Hamsters instinctively exercise, and that's one reason why yours may run in circles. He needs ample cardiovascular activity on a daily basis, and he gets it on a wheel or by making hamster laps. But if yours runs in little circles seemingly obsessively, or expresses similar or otherwise erratic repetitive movements, he may be suffering from something. Emotional distress, stroke and physical illness motivate such behavior, so pay careful attention to your hamster's patterns and consult your vet.
Hamsters need daily exercise, and plenty of it. They may be small, but these creatures were designed to do a lot of traveling so they could scavenge long-distance in the wild. Hamsters can run up to 5 miles in a single night. Without a wheel to run on, yours may be left racing around his cage. Some hamsters ignore a wheel and run around the cage anyway. No hamster habitat is complete without an exercise wheel, whether he wants one or not. Your little guy needs to blow off steam and get in his daily cardio.
Your hamster is good at entertaining himself most of the time, especially if you give him distractions in his cage, such as the exercise wheel, a few climbing toys and some assorted things to chew on. That doesn't mean your hamster doesn't need your personal attention on a daily basis. Socialize him, and let him out of his cage at least once a day so he can spend time with you and get some real interaction. He won't initially be eager to jump in your hand, but tempting him with a treat on your palm daily and gently stroking him teaches him you aren't a threat. Once he is hand-trained and comfortable being handled by you, let him out for about 15 minutes of playtime per day. If you don't let him out enough, he could get restless and run around the cage obsessively.
Illness could be behind a hamster's circular running. For example, a hamster that has a stroke could start running in circles -- elderly hamsters are especially prone to this. Hamsters that live in environments that are too warm may be susceptible to strokes. Running in little circles for longer than a few seconds is a symptom of stroke for this animal. Meanwhile, besides stroke, conditions that can motivate the same circular-running behavior include infection, a vertigolike condition and other illnesses. If your hamster inexplicably runs in circles or even just constantly tilts his head, get him to a veterinarian, stat.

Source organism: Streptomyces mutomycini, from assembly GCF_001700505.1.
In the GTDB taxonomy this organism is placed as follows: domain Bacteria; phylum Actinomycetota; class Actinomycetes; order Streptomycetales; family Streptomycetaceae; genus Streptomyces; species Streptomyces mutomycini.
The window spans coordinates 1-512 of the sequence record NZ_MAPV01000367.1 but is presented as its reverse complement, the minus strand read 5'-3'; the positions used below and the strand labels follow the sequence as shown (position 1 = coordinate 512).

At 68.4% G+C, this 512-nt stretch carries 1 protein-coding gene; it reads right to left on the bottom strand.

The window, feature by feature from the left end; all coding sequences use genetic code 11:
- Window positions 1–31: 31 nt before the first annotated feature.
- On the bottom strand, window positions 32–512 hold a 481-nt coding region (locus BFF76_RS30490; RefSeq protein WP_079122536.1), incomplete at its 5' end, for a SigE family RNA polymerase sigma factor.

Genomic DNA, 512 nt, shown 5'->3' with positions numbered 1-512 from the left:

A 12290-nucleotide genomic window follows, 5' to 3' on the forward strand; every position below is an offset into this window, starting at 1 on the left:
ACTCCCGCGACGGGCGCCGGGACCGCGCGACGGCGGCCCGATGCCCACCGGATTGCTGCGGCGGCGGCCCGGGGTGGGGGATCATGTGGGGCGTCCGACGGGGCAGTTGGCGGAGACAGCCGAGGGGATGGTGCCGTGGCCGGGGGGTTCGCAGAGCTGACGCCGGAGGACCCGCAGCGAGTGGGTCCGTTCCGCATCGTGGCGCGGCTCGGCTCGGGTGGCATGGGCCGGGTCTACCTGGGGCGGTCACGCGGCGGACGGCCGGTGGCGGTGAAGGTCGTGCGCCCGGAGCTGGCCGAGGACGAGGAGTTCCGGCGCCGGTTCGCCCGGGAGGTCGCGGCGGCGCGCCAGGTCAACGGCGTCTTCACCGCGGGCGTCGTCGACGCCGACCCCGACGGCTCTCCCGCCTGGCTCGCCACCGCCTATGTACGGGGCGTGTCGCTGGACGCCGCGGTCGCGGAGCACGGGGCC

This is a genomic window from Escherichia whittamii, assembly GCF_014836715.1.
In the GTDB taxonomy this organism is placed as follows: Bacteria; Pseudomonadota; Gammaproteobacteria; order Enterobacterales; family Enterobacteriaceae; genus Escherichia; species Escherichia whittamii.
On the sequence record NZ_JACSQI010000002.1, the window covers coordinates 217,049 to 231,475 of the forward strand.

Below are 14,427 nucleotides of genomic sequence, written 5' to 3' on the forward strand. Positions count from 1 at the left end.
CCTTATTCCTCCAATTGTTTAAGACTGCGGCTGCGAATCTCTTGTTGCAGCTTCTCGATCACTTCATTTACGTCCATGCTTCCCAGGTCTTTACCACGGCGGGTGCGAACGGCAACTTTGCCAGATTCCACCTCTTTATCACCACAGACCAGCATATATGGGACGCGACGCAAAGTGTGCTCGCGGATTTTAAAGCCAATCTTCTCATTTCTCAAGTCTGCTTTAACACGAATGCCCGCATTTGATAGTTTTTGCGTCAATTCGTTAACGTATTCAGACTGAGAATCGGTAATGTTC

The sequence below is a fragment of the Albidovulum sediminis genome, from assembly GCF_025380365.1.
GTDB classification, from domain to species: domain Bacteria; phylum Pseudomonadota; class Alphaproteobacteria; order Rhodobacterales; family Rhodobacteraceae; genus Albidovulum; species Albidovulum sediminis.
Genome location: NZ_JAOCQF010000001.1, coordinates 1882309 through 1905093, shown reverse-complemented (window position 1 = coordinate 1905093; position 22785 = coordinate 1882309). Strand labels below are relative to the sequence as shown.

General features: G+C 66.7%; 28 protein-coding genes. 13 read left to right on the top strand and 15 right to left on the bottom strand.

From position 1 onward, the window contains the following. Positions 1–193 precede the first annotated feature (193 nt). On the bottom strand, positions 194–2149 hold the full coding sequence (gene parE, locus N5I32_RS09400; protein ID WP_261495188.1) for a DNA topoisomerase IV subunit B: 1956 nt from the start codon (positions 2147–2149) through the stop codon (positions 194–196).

Female hamsters go into heat every four days. When they do, they can become a little antsy. A hamster in heat may behave erratically when she doesn't have a mate, doing things like biting the bars of her cage more than usual, racing around in circles or even biting you. Unless you want lots of baby hamsters running around, you're best off just ignoring this behavior.
hamster in ball on table image by cat from Fotolia.com
Tom Ryan is a freelance writer, editor and English tutor. He graduated from the University of Pittsburgh with a degree in English writing, and has also worked as an arts and entertainment reporter with "The Pitt News" and a public relations and advertising copywriter with the Carnegie Library of Pittsburgh.